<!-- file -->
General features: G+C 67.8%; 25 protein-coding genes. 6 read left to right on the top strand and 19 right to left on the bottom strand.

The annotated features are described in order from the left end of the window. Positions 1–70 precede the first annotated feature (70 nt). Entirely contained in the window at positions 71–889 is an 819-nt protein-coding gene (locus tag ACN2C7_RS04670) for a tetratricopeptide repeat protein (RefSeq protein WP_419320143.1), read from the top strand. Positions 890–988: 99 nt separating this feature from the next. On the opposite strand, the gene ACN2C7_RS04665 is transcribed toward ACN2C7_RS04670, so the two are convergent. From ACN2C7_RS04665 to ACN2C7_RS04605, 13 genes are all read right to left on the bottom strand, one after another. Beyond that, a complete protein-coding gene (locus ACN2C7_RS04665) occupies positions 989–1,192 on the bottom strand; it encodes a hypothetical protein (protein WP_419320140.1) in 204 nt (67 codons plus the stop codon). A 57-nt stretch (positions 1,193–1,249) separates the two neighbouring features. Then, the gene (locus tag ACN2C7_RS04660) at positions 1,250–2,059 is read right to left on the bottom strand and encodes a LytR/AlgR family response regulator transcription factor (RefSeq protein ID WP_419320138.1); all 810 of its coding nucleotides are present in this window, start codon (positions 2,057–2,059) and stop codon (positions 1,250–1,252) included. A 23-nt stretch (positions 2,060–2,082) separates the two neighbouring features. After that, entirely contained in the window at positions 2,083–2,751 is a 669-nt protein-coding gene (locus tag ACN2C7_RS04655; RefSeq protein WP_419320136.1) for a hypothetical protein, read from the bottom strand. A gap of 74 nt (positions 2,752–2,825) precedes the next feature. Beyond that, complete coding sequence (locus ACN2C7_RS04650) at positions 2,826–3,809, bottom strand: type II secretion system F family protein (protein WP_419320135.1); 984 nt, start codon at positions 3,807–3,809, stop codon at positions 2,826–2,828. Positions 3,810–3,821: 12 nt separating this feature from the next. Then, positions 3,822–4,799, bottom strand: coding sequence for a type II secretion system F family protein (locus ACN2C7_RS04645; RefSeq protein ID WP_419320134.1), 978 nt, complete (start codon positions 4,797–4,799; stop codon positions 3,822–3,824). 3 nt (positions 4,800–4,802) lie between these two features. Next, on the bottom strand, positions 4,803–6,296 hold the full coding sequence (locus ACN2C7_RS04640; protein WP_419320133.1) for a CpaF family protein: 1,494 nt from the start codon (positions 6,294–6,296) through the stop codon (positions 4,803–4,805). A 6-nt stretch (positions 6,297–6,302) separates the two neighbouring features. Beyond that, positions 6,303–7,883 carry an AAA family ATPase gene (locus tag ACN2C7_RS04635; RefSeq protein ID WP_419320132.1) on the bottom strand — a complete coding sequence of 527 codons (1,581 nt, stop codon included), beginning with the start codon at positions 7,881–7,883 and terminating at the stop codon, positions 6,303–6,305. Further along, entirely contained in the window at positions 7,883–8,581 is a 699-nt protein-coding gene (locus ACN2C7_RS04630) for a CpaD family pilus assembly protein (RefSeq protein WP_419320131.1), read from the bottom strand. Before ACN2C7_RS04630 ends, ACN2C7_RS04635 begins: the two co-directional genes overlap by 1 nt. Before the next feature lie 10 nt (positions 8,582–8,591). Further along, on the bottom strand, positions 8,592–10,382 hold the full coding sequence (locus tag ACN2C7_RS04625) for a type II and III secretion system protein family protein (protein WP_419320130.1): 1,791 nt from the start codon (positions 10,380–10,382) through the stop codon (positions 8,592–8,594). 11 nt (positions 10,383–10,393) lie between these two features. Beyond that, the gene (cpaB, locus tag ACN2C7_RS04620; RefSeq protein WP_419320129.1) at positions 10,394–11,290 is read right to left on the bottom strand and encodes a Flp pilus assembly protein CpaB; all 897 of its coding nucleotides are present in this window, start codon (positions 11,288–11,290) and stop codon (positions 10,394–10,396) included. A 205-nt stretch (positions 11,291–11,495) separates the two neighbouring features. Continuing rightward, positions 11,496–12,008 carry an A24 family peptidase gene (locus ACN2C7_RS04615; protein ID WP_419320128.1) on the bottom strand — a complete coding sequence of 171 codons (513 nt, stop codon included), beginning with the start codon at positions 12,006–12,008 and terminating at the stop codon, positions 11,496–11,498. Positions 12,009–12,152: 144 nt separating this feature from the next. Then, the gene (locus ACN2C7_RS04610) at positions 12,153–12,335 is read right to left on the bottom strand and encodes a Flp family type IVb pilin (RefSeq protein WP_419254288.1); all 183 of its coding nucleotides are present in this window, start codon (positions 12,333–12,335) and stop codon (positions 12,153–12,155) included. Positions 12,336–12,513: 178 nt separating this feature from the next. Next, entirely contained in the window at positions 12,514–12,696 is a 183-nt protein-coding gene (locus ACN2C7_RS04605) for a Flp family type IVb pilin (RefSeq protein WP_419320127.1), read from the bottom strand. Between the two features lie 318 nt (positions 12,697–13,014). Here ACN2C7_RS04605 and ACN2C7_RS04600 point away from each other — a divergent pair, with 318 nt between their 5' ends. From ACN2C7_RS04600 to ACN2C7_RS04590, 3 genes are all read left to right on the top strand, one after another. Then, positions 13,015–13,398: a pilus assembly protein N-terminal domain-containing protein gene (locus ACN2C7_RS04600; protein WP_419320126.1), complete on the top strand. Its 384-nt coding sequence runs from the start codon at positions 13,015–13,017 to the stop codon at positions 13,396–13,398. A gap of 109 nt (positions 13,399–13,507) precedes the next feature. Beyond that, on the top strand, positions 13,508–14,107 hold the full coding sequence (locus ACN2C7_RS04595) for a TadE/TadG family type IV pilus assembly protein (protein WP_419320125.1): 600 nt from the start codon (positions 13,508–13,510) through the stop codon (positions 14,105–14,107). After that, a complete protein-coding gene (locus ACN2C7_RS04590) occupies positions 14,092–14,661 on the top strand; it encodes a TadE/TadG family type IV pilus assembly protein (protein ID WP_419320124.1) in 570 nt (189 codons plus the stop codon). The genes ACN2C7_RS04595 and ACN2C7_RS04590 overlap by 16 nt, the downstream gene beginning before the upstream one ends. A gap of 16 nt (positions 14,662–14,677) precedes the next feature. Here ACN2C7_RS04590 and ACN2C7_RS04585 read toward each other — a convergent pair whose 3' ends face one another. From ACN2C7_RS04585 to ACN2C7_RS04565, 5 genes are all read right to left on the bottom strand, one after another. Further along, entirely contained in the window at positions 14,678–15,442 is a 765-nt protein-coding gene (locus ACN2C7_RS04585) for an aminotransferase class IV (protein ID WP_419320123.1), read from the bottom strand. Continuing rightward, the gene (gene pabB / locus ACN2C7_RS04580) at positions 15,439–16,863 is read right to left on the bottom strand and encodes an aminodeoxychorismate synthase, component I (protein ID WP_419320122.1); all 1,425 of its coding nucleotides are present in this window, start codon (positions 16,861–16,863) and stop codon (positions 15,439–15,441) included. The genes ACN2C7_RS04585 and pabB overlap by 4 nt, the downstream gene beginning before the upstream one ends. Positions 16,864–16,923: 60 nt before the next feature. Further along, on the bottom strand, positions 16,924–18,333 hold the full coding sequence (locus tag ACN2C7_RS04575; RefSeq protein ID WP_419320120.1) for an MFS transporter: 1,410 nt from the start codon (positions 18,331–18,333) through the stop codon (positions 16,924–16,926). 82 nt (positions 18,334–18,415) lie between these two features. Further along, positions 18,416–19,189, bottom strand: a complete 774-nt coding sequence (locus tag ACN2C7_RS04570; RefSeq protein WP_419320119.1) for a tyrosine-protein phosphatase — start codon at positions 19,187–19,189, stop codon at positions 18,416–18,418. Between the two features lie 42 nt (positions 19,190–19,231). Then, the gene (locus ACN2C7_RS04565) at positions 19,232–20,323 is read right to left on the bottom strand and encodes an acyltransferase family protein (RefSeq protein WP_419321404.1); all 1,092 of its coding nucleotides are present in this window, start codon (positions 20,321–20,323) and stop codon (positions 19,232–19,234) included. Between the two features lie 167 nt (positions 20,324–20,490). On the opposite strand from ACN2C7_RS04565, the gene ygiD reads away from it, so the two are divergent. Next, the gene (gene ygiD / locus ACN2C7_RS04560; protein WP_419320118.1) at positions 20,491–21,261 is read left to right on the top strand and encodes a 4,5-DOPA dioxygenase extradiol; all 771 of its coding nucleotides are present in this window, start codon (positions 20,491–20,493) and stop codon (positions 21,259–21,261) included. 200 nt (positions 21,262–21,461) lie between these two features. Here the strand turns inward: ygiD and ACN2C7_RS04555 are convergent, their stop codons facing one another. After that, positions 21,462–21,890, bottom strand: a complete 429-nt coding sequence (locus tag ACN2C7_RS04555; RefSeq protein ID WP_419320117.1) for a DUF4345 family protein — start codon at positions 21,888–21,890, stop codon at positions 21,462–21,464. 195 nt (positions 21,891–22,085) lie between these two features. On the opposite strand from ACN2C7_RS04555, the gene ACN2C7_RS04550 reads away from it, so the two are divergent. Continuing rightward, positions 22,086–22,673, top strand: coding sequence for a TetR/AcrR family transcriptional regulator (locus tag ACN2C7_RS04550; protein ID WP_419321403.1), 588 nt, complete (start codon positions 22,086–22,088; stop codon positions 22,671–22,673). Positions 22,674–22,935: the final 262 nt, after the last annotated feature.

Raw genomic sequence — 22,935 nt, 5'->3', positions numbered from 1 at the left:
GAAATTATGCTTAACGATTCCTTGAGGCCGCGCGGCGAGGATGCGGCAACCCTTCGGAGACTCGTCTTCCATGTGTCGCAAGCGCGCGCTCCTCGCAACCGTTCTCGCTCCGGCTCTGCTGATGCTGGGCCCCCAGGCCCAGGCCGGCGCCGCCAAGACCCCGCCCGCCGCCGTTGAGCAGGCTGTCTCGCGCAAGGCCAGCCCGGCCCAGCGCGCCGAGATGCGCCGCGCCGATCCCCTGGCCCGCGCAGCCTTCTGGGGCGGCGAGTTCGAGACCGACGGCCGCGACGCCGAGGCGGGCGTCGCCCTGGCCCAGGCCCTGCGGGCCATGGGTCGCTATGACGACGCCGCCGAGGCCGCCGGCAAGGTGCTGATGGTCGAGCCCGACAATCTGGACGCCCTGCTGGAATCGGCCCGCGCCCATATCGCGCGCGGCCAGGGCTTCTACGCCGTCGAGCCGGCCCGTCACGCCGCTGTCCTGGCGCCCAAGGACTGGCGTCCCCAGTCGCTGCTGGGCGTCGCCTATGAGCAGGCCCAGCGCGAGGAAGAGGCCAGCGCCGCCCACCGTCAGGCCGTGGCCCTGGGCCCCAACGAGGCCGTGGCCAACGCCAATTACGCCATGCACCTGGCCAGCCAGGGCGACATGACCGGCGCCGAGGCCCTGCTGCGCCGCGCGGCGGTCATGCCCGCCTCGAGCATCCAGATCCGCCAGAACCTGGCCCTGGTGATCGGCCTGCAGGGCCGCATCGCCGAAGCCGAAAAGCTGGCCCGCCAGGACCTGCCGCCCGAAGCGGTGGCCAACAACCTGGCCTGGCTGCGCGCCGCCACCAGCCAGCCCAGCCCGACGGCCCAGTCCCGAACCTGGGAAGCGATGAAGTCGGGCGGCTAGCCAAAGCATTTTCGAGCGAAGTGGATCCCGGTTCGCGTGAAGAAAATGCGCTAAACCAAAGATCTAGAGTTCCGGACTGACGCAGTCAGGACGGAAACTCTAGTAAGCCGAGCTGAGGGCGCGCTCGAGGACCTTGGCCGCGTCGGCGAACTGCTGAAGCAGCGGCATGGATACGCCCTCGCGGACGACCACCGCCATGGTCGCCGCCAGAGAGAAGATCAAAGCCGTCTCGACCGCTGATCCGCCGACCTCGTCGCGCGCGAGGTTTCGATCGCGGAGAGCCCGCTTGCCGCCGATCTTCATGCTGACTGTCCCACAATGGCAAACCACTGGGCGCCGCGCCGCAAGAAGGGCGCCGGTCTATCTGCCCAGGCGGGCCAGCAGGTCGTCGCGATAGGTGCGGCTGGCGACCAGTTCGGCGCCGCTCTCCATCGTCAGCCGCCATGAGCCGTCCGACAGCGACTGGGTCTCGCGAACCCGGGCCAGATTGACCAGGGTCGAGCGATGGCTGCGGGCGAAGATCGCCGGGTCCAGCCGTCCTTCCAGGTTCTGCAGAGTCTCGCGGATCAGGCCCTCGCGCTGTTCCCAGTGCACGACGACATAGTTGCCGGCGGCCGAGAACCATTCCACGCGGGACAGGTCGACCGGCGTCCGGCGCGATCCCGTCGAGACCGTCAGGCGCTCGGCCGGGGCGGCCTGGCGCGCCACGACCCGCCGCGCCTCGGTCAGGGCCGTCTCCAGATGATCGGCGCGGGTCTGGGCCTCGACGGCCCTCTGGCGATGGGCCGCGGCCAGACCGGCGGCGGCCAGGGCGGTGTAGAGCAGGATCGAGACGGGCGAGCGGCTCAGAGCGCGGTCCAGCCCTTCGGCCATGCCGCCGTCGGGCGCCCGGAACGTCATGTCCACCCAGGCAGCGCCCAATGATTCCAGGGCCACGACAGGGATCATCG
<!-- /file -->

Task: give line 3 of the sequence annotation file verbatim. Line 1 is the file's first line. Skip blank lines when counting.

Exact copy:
Raw genomic sequence — 22,935 nt, 5'->3', positions numbered from 1 at the left: